Thursday, January 22, 2009

Blogging the Inauguration: The Address


Obama speaks. It begins far lighter on rhetoric than I expected. Starts with the now common refrain, things are going to be tough. Ugh. I know, but I could recite the section in my sleep. I wonder early on if this is going to sound more like a State of the Union, or something Clintonian. I hope not.

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Obama begins talking about hope, and gains his footing. "We remain a young nation, but in the words of Scripture, the time has come to set aside childish things. The time has come to reaffirm our enduring spirit; to choose our better history." Amen to that, brother.

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A passage about the cynics who doubt that big things can be done sounds like a bit of a straw man to me. Not that they're not out there, but just doesn't seem to capture the moment right.

But the transition leads to some classic Obama redefinitions of oppositions -- it's not whether government is big or small but whether it works; it's not whether the market is good or bad but whether it helps people. "The success of our economy has always depended not just on the size of our Gross National Product, but on the reach of our prosperity."

And last: "We reject as false the choice between our safety and our ideals." Oh, snap!

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Because it's so cold, everyone has their gloves on. So instead of clapping, when people are happy you hear lots of very muffled thump-thump-thumps. Feels like I'm in a Monty Python sketch.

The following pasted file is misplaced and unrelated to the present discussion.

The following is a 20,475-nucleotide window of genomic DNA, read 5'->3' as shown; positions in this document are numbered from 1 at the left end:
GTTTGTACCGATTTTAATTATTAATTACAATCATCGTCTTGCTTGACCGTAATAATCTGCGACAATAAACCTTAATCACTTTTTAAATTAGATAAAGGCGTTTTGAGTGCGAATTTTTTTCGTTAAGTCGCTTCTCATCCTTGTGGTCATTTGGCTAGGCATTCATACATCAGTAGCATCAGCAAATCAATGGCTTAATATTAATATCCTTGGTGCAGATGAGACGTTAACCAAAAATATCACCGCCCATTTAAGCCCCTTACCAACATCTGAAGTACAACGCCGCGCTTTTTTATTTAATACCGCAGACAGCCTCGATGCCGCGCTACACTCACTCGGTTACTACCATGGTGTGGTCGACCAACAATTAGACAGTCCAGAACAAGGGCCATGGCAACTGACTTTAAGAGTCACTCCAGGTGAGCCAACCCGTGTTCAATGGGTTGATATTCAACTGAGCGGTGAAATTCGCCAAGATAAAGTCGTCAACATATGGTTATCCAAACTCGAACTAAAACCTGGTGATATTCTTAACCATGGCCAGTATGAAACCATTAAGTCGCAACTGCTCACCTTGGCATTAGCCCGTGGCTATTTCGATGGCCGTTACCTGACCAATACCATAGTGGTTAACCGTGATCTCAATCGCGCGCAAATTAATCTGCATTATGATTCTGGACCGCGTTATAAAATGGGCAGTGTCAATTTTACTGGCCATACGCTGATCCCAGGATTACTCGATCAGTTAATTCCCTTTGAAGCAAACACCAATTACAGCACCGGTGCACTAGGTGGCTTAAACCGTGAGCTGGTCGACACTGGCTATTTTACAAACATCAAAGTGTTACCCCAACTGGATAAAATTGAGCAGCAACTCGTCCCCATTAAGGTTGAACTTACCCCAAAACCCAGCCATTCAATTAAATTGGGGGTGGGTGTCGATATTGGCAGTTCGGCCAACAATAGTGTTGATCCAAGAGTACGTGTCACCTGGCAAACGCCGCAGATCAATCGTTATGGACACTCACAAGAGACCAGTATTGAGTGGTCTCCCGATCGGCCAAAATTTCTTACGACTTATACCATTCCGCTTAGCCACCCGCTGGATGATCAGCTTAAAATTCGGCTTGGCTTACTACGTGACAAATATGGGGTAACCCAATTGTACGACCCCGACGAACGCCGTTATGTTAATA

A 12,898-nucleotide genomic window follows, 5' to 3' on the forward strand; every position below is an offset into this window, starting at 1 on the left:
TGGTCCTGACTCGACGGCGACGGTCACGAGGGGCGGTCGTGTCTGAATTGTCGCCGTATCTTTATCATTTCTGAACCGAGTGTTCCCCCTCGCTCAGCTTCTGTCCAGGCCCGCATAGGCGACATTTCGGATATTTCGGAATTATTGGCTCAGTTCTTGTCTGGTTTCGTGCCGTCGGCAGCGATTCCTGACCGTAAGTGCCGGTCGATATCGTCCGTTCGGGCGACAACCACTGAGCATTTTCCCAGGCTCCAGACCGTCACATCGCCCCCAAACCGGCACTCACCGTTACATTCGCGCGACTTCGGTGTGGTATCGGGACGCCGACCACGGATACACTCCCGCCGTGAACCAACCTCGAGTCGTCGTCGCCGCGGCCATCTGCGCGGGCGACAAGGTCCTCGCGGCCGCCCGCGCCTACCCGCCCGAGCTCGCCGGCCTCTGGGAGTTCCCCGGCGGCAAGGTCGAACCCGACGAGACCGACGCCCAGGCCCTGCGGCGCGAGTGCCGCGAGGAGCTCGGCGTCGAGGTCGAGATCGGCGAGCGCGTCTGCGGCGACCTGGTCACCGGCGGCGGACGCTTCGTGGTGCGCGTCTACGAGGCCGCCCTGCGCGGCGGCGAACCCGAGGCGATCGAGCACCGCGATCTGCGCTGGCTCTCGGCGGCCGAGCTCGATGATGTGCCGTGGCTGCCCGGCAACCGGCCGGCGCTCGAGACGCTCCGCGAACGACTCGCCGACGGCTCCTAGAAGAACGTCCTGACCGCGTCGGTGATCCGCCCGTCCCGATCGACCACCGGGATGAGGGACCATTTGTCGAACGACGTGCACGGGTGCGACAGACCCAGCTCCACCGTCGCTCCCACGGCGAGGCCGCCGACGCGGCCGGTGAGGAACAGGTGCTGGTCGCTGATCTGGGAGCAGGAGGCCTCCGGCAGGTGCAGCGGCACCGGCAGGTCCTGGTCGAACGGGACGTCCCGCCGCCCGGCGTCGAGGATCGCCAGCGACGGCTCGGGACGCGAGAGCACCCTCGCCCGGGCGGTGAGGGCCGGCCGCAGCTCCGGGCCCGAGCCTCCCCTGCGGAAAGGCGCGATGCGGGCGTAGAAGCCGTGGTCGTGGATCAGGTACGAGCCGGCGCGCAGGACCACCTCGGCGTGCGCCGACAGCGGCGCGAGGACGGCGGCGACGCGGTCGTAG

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Obama's best section, and best received, addresses the world in its various forms, guided by the principle that our authority derives from "the justness of our cause, the force of our example."

Makes the remarkable comment that the corrupt and oppressive nations of the world are "on the wrong side of history" but says "we will extend our hand if you are willing to unclench your fist." Also manages to challenge terrorists without making it sound like we're gonna have a showdown tonight at the OK Corral. This is indeed a new era.

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Last section. Obama seems to get more animated than usual. Feels like he's trying to rouse us from a deep sleep. Manages to describe the present as akin to "a deep winter", "icy currents" and a coming "storm", and yet energize the audience. How did he do that?

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All in all, not his best rhetorical speech, but many significant passages that well capture many Americans' vision of our nation. In some ways as much a speech for the world as for our country.

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Jon Stewart had a very funny comparison that night of Obama's speech with the language of Bush.